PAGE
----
Facilitating flow: How the foundations interact during task performance

As 'lockdown' begins to ease and we get back to sports and coaching I thought I would write a short blog and share some ideas that I have been working on in relation to facilitating flow.


As an instructor or coach how do you go about creating a 'setting' for your learners whereby their chances of entering a flow state are increased? The answer lies in making sure the foundations are in place and understanding how they interact with each other. For more information on what flow is and how it works with skill acquisition have a read of some of my previous blogs;


Learning zones - part 1: From preparation to flow

Learning zones - part 2: Mapping learning zones onto the Diamond Model of Skill Acquisition

Developing flow for ski instructors and their guests


The flow foundations I am referring to here are not just relevant to finding flow but are vital for any coaching session where skill development is the aim. They are; clear task-goals, unambiguous feedback and challenge-skills balance.


Task goals: Having clear task-goals provides a clarity of intention, directs action and helps with focusing your attention. What I am talking about here is very short-term task related goals during a practice session or performance. Having such goals allows you to remain clear about what you are trying to achieve.


Unambiguous feedback: This type of feedback is on-going and immediate and from you the performer. This involves kinaesthetic awareness (the feelings and sensations of your body), proprioception (your body's ability to know where it is in space) and visual and auditory cues (gained from the immediate environment).


Challenge-skills balance: This is all about your subjective perception of the level of challenge that a task provides matched against your available skills. Too little challenge can lead to boredom while too great a challenge can result in anxiety and fear. Therefore it is of vital importance to find the correct balance where your available skills are stretched just enough to provide a challenge.


Interaction of the foundations

The three aforementioned foundations are not completely separate from each other as they work together and impact each other as can be seen from the model below.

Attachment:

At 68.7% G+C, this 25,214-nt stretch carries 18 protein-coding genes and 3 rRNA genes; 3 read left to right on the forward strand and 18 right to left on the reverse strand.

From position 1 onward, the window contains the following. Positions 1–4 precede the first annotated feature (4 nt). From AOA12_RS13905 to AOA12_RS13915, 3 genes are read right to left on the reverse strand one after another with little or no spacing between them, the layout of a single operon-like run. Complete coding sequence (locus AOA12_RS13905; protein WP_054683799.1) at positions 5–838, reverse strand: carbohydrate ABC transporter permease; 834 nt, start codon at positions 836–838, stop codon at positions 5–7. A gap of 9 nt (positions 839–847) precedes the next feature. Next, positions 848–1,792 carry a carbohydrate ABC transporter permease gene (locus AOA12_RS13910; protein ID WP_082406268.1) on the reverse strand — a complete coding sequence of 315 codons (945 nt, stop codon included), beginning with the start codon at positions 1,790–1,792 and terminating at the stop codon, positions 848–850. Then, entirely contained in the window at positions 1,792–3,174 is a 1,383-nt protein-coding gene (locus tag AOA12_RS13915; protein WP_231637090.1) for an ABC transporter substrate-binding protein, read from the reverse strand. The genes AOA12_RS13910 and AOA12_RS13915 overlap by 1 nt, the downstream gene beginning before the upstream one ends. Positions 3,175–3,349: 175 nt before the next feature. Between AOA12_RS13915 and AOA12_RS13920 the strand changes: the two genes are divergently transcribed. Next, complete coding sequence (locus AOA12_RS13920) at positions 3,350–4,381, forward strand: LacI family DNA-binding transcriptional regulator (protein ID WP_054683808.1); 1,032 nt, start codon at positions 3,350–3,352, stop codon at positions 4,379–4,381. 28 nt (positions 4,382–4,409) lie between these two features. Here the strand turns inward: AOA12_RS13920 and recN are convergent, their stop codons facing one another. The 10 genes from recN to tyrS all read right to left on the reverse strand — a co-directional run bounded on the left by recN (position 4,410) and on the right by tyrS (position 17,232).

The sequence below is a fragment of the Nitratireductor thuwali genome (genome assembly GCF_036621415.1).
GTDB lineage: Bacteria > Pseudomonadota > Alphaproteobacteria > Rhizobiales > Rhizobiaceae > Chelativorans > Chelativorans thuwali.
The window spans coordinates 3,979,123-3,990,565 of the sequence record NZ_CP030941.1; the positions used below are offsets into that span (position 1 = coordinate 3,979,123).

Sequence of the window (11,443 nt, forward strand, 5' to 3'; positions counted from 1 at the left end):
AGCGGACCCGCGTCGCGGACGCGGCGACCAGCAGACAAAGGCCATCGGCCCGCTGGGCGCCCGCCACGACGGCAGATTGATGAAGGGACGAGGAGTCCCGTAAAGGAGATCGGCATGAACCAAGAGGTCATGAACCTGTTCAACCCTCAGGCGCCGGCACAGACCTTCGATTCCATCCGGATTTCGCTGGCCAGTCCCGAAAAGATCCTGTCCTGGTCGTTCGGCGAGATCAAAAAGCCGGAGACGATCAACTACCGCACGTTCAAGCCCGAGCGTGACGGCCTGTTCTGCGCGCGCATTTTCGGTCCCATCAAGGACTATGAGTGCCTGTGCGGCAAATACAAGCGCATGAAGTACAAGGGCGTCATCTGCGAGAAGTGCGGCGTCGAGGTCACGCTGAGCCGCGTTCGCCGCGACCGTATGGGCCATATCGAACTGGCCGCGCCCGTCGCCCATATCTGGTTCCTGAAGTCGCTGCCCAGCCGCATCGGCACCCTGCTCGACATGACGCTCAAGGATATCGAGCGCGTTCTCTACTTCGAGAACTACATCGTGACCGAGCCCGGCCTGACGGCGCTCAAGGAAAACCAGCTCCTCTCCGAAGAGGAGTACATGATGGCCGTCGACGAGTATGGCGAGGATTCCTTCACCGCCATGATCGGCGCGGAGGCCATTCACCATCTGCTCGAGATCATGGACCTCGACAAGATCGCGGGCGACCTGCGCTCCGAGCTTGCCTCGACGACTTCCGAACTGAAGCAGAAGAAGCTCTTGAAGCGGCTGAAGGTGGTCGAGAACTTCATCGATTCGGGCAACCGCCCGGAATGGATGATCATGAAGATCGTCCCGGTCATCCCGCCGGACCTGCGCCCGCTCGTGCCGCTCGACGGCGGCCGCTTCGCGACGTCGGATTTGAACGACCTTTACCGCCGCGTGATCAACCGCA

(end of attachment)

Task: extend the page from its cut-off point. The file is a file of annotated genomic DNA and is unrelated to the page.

The foundation of 'unambiguous feedback' is central for making the three work effectively together. As you receive feedback, in real time, you have the opportunity to adjust or change the task goals and/or increase or decrease the difficulty of the task or environment thus adjusting the challenge skills balance.


Using my own sport of skiing as an example the task could be to ski moguls (bumps) with the goals being to make continuously linked, rhythmic turns and to maintain good ski snow contact throughout. Based on the feedback received should the environment prove too difficult, because the bumps are too big, then the environment could be changed by choosing an easier line where the bumps are less rutted thereby reducing the level of challenge. Should the skills of using the legs like shock absorbers in order to maintain snow contact prove too difficult, then the goal could be adjusted by reducing the speed of descent and using more leg rotation and skidding to control speed thereby making the task easier and the level of challenge more achievable. Equally if the task proved to be too easy then it could be made more challenging by taking a more direct line and increasing the overall speed of descent.


In an ideal world the performer (in the example above) would be able to make such adjustments during the descent e.g. by changing line or speed based on the feedback being received and measuring that against the task-goals. But the less experienced performer could make these changes/adjustments from one descent to the next with their own intrinsic feedback being augmented by a coach.


Dan Gillespie skiing bumps at Grands Montets. Photo © Derek Tate

This is just one example of the interplay between these three foundations and I am sure that you will be able to apply this to your own sport. The crucial element, however, is learning to use unambiguous feedback effectively and this in itself is a skill that takes time to develop but emphasises just how important it is for coaches to spend time with their learners developing their intrinsic channels of feedback.


By embracing these three foundations as part of the skill-development process you not only increase the likelihood of making progress and becoming more proficient but you also increase the chances of experiencing flow.



Stay tuned to this blog over the coming months as I build up to publishing my new book which is all about the positive psychology, learning, performance and well-being.

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